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Sunday, December 08, 2002

Edifier du Jour-Romans 7:1-6(NASB)
1 Or do you not know, brethren (for I am speaking to those who know the law), that the law has jurisdiction over a person as long as he lives? 2 For the married woman is bound by law to her husband while he is living; but if her husband dies, she is released from the law concerning the husband. 3 So then, if while her husband is living she is joined to another man, she shall be called an adulteress; but if her husband dies, she is free from the law, so that she is not an adulteress though she is joined to another man. 4 Therefore, my brethren, you also were made to die to the Law through the body of Christ, so that you might be joined to another, to Him who was raised from the dead, in order that we might bear fruit for God. 5 For while we were in the flesh, the sinful passions, which were aroused by the Law, were at work in the members of our body to bear fruit for death. 6 But now we have been released from the Law, having died to that by which we were bound, so that we serve in newness of the Spirit and not in oldness of the letter.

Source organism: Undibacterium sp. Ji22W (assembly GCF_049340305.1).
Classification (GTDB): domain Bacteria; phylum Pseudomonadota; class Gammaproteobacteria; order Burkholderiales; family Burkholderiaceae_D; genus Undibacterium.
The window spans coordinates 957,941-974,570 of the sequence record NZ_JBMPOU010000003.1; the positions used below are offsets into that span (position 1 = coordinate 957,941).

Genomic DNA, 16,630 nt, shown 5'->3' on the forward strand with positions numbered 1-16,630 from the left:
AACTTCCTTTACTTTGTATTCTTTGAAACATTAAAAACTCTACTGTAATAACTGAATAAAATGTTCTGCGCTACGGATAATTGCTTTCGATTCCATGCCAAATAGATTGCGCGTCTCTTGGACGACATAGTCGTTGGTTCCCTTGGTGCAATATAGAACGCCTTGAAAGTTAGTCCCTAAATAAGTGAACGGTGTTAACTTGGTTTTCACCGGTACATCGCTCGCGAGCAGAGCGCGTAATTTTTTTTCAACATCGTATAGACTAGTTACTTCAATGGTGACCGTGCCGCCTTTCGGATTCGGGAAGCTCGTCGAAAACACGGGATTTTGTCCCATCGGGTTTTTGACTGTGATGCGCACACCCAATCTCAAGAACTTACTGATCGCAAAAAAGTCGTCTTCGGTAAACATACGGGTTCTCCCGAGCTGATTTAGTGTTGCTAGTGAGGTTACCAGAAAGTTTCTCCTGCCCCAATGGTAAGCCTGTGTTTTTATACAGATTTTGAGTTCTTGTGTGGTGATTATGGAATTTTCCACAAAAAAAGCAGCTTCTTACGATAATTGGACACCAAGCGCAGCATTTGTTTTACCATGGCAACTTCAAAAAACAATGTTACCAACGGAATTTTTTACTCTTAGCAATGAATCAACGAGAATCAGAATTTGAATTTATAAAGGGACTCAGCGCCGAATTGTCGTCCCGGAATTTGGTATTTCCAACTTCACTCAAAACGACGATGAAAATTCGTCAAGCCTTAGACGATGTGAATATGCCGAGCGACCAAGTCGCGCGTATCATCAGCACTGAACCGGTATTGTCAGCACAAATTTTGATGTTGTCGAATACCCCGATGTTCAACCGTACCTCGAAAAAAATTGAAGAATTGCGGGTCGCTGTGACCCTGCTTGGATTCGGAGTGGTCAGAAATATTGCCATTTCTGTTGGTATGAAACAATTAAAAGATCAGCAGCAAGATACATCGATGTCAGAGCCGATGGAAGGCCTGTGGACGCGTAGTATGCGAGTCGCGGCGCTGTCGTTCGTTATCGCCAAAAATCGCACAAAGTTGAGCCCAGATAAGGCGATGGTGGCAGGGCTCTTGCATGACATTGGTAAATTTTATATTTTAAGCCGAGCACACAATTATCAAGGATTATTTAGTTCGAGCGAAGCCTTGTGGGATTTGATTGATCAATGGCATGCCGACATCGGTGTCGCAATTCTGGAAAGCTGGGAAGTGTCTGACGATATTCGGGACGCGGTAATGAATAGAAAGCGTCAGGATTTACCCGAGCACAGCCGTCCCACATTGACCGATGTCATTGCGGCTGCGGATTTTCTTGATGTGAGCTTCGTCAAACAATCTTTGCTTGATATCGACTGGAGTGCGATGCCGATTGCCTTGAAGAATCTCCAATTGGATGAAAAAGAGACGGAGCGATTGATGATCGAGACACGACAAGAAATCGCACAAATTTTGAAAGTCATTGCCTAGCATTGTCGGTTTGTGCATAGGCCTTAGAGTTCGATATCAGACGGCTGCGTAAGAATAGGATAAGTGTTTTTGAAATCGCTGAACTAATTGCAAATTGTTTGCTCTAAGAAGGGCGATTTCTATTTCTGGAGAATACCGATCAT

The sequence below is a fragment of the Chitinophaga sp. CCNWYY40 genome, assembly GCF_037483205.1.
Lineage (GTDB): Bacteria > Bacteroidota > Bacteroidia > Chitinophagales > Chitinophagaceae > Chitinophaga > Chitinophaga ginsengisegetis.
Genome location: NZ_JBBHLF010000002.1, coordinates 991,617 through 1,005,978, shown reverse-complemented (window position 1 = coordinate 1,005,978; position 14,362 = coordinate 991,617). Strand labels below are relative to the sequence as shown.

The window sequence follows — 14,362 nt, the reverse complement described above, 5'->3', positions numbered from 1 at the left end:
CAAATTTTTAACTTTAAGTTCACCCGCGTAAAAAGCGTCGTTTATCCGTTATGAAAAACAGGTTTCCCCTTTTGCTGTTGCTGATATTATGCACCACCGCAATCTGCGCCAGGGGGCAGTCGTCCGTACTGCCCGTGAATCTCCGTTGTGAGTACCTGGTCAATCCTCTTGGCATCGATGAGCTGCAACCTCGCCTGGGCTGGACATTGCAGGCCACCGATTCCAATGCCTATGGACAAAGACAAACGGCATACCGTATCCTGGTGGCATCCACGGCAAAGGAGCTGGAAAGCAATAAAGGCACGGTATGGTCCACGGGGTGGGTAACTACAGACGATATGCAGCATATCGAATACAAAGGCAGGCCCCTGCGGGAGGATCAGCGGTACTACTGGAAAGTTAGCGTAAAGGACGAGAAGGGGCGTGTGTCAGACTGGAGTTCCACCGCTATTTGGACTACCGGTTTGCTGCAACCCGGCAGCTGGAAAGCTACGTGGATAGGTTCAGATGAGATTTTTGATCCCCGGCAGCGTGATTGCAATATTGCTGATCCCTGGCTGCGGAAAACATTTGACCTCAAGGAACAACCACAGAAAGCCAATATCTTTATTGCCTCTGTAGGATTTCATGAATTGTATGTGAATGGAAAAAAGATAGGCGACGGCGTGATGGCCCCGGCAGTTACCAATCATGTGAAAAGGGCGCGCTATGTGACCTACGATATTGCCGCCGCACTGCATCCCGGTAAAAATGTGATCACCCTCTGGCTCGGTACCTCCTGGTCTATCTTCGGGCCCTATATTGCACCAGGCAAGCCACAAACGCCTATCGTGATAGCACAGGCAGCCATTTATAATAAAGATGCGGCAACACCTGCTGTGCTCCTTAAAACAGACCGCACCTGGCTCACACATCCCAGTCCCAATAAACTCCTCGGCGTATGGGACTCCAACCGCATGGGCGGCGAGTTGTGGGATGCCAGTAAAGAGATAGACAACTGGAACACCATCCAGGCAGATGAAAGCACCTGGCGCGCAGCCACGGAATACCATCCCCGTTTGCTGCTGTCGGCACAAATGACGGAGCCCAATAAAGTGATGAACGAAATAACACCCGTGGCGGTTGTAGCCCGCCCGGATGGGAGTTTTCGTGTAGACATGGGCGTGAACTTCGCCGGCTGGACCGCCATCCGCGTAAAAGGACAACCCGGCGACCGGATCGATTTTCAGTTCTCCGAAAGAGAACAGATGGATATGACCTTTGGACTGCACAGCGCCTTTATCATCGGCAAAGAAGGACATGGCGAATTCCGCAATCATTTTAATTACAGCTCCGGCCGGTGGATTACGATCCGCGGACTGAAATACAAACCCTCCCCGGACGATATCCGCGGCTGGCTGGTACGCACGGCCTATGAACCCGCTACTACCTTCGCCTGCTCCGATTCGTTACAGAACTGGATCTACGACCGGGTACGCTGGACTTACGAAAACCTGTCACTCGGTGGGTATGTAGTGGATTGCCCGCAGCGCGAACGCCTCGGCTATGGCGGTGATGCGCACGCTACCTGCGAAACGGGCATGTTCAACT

You can't convict a dead man, is that it? One of the frustrating things when a mass murderer either commits suicide or dies in a shoot-out with the police is that we don't get to administer a proper trial and serve justice in the standard way. We've short-circuited the Law when we've attached ourselves to Jesus; he already died and has imparted his death to us. Could this be where the Catholics get the idea that post-conversion (or post-baptism for them) sin isn't really sin? If we're dead to the Law, then the law is moot in our case and we're not guilty of sin. It's not that we didn't sin in the sence of doing something God doesn't want us to do, but we got off of the sin charge on the technicality that we're officially dead and thus can't be charged with the sin. We're not innocent, to be sure, but we are deemed not guilty.

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